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Medicine: a team sport?

After graduating from medical school, all doctors seeking specialty in a particular field are required to undertake some form of residency. Resident selection is a competitive and stressful process as graduate students compete for limited positions. Those who are selected are believed to be the best chance of becoming successful as both residents and future clinicians in their chosen specialty.

A recent study published in the Archives of Otolaryngology- Head and Neck Surgery journal suggests that participation in team sports may predict future success as an Otolaryngologist. This finding requires further investigation and leads us to wonder whether participation in team sports may predict future success in sports medicine? Surely those interested in becoming sports physicians are passionate sports fans and are (or have been) involved in some kind of sport?

In the study, forty six residency applications spanning ten years were retrospectively evaluated against surveys of the residents at graduation and surveys from the otolaryngology clinical faculty. Past letters of recommendation were graded, rank of the medical school, examination scores and medical school grades were considered as well as extracurricular activities. Surprisingly factors which are generally thought to be indicative of future capabilities and clinical success such as examination scores, grades and recommendations demonstrated poor correlation to higher faculty rating. However having excelled in a team sport did correlate with a higher faculty rating.   Therefore, the question must be asked, do athletes make better doctors?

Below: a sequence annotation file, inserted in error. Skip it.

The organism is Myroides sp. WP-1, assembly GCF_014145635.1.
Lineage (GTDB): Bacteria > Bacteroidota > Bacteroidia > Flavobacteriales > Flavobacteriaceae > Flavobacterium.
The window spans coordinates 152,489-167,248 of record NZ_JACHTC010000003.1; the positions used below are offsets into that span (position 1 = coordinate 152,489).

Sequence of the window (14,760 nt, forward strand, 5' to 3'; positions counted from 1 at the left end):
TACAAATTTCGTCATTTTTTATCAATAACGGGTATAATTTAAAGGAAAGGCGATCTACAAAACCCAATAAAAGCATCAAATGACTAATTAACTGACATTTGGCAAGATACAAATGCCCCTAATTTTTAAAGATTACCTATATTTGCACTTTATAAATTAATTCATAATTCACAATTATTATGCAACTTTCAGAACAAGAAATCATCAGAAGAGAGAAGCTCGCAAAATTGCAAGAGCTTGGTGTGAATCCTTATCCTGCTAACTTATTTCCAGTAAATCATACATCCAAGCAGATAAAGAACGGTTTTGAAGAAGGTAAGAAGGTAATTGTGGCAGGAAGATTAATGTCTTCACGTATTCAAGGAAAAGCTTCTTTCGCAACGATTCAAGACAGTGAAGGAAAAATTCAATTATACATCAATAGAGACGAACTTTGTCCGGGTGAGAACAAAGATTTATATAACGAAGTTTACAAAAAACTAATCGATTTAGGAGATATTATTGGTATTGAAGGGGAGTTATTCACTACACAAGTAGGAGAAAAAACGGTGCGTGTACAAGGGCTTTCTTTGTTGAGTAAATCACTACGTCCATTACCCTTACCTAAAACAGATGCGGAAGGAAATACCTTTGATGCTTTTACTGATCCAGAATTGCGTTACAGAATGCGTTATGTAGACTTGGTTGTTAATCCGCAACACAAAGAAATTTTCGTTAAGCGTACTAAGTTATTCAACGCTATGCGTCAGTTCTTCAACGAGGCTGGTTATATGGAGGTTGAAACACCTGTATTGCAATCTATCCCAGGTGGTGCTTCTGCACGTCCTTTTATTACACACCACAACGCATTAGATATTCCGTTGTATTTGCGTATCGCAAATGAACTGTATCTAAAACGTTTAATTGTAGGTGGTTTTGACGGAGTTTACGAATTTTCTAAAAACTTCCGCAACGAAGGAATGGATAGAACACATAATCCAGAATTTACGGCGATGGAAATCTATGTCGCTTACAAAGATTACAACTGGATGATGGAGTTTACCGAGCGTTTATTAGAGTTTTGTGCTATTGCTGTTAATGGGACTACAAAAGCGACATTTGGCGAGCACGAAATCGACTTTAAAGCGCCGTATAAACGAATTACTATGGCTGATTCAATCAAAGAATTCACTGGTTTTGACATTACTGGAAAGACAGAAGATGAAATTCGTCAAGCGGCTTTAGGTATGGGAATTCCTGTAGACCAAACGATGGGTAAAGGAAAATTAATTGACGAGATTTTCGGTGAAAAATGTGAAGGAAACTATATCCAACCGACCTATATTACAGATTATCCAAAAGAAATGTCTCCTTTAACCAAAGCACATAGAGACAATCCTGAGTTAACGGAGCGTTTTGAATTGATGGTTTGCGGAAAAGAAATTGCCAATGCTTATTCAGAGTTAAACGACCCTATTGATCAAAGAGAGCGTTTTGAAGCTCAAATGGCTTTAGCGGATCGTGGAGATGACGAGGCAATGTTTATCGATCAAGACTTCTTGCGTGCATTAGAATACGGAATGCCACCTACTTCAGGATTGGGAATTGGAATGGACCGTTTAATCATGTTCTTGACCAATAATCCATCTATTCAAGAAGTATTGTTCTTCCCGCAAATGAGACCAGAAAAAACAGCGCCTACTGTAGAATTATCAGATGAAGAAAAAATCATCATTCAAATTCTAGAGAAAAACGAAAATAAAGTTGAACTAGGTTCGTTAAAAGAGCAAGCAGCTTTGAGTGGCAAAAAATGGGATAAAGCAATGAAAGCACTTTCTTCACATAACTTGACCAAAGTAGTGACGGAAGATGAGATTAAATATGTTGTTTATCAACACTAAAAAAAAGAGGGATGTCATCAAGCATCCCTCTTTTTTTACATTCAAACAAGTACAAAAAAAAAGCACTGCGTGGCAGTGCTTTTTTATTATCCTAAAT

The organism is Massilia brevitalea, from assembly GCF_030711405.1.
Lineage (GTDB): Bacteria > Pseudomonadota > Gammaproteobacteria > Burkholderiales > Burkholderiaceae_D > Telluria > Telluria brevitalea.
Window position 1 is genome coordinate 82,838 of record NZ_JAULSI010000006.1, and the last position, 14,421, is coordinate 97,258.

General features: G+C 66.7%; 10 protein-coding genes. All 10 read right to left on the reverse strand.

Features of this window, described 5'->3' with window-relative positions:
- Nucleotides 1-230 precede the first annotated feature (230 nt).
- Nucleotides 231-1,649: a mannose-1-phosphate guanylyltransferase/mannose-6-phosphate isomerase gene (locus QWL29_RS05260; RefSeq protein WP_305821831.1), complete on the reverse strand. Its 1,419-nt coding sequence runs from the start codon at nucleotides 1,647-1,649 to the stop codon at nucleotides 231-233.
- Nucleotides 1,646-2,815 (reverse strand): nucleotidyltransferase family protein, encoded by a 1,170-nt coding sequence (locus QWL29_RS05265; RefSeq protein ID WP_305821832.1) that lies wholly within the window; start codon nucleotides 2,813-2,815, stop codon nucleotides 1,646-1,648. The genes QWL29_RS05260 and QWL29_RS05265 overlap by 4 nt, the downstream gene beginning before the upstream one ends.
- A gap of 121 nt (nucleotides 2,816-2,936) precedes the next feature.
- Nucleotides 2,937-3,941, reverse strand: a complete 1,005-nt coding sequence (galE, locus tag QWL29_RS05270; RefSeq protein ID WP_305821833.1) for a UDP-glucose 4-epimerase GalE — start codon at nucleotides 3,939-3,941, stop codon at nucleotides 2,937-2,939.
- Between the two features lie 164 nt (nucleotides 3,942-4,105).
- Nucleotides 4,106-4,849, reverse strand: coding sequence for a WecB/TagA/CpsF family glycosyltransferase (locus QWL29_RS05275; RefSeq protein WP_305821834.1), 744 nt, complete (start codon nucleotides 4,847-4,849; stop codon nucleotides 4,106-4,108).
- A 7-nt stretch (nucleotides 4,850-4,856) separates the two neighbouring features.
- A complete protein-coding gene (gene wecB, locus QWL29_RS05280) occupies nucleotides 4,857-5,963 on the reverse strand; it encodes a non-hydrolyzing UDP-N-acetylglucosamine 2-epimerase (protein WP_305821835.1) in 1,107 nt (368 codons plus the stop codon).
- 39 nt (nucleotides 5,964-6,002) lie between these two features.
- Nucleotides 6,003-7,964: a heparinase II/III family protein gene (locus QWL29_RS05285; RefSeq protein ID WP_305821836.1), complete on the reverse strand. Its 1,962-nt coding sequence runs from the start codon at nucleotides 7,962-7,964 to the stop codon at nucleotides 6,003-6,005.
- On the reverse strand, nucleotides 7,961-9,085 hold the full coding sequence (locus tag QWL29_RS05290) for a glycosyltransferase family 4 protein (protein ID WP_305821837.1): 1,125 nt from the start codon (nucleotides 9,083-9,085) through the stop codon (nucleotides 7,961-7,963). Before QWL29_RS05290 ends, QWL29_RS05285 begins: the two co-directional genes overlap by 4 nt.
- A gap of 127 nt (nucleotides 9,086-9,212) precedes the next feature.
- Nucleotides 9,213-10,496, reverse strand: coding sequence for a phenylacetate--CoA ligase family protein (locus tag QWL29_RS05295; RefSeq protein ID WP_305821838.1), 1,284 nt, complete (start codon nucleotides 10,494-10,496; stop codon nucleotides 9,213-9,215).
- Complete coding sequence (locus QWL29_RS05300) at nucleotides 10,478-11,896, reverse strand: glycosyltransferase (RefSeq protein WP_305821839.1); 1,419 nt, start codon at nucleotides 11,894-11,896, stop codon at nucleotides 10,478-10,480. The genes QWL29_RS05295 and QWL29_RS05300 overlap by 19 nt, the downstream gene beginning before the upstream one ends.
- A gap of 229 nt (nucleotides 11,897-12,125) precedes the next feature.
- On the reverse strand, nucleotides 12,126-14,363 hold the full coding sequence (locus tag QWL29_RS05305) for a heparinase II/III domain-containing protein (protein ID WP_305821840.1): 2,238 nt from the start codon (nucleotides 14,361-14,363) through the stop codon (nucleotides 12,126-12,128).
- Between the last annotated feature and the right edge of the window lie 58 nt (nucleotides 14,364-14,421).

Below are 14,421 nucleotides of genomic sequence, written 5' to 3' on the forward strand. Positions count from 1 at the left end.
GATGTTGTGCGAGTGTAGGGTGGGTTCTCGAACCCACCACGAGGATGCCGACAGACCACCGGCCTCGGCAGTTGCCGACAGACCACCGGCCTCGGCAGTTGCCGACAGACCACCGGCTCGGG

Reuters, an international news agency, interviewed the lead author, Dr. Richard Chole from Washington University School of Medicine. Chole reports being surprised that higher grades and favourable medical school recommendations did not correlate with those who became great doctors at the end of residency training. “There’s a lot more to being a good doctor than answering multiple-choice questions,” Chole told Reuters Health. “In the operating room, it’s not just a principal surgeon doing the surgery — it’s an anesthesiologist and all the nurses… Unless a person is willing and able to work with a team, they don’t do well.” The researcher are now interested in undertaking a bigger and broader study to evaluate if the same finding will hold true for other medical disciplines.

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